Figure 3

FIL re-authentication protocol model.

3.1. FIL re-authentication protocol architecture

Figure 2 clearly shows that RADIUS server, AP and MS are participating in the fast re-authentication session. However, as comparing with Figure 4, the difference is that the fast re-authentication is replaced by the FIL re-authentication protocol performed between the AP and the MS. In Figure 4, represents the localized re-authentication process. and represent iterative localized re-authentication and iterative AVs generation, respectively.
Figure 4

FIL re-authentication protocol architecture.

3.1.1. Localized re-authentication process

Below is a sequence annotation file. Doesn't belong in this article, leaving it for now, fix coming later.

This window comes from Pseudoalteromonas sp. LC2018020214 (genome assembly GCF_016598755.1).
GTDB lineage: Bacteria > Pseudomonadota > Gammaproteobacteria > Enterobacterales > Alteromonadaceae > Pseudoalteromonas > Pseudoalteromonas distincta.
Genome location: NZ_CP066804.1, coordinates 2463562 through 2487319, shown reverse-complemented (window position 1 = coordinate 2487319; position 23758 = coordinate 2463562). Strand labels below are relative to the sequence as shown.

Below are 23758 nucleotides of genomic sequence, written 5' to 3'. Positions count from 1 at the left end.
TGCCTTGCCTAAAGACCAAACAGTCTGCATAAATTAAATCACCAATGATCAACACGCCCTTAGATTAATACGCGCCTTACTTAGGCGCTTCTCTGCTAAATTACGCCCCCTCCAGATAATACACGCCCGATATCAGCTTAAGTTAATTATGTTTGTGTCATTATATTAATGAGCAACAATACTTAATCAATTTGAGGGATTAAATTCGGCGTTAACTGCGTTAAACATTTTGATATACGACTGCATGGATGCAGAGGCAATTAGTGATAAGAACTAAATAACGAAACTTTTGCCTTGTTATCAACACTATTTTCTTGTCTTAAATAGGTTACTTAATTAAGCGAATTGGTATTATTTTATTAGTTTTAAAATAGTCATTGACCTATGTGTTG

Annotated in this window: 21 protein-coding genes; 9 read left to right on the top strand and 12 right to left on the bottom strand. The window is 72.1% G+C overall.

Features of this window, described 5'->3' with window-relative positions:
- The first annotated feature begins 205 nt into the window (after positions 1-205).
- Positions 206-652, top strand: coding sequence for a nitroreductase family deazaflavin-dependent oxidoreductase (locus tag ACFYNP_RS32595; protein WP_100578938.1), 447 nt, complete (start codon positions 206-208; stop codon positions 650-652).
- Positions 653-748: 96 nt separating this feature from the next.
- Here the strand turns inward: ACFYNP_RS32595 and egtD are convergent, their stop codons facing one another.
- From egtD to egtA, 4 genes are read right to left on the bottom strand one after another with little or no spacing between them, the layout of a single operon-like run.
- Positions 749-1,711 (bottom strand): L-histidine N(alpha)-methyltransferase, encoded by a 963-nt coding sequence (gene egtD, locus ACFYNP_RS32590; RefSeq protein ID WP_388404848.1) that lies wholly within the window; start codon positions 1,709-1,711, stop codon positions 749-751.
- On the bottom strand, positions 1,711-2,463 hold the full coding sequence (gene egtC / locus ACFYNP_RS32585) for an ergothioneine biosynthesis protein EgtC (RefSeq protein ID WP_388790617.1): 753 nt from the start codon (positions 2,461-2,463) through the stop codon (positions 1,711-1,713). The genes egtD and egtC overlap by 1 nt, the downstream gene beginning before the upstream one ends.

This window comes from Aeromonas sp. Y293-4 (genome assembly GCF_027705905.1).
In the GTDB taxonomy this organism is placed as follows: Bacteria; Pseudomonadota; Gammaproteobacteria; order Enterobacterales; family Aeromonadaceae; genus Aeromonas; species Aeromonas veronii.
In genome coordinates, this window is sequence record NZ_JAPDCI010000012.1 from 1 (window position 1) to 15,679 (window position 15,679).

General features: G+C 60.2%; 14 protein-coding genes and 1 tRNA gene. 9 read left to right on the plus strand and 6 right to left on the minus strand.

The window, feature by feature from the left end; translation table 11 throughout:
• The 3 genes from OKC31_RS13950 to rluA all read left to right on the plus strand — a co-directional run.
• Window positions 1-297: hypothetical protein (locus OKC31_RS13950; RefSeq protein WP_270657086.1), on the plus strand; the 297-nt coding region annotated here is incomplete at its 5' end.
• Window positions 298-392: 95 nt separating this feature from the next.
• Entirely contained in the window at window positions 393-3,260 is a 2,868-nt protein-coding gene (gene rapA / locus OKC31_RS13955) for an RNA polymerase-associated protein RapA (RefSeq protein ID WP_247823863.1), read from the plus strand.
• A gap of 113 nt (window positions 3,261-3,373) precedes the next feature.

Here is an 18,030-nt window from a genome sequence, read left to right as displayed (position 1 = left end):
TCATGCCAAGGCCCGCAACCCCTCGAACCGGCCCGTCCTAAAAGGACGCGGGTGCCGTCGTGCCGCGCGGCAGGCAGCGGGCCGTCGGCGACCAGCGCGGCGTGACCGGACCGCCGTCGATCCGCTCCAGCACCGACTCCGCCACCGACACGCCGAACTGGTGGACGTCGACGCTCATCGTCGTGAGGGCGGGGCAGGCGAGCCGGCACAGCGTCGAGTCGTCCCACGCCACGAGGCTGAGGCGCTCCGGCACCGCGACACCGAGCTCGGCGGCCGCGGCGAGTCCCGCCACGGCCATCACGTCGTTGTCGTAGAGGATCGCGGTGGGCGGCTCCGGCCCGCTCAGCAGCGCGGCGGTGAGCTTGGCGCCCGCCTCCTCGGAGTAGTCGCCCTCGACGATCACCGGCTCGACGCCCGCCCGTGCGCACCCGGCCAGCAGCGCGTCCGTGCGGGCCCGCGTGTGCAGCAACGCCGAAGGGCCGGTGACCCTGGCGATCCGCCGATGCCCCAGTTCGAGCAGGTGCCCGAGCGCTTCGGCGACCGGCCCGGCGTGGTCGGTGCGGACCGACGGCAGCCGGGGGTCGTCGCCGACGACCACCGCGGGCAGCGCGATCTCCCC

In order to explain how FIL re-authentication protocol works, the localized re-authentication process must be introduced first. The design objective of localized re-authentication process is to expedite authenticating mobile users by completing re-authentications locally without contacting the RADIUS. Note that the first round of FIL re-authentication must be activated after a successful full authentication session, and some AVs included temporal fast re-authentication identity (Fast_ID), MK, K_auth, and K_encr have been delivering to the AP's database via the AVD function during a full authentication. Fast_ID and MK attributes are used in subsequent first round iterative AVs generation of the iterative process that is introduced in the following iterative process sub-section. K_auth and K_encr keys not only are use to preserve integrity and confidentiality of EAP messages during the full authentication session, but those are responsible for preserving integrity and confidentiality of EAP messages during this round localized re-authentication process, which is also called the initial round of iterative process.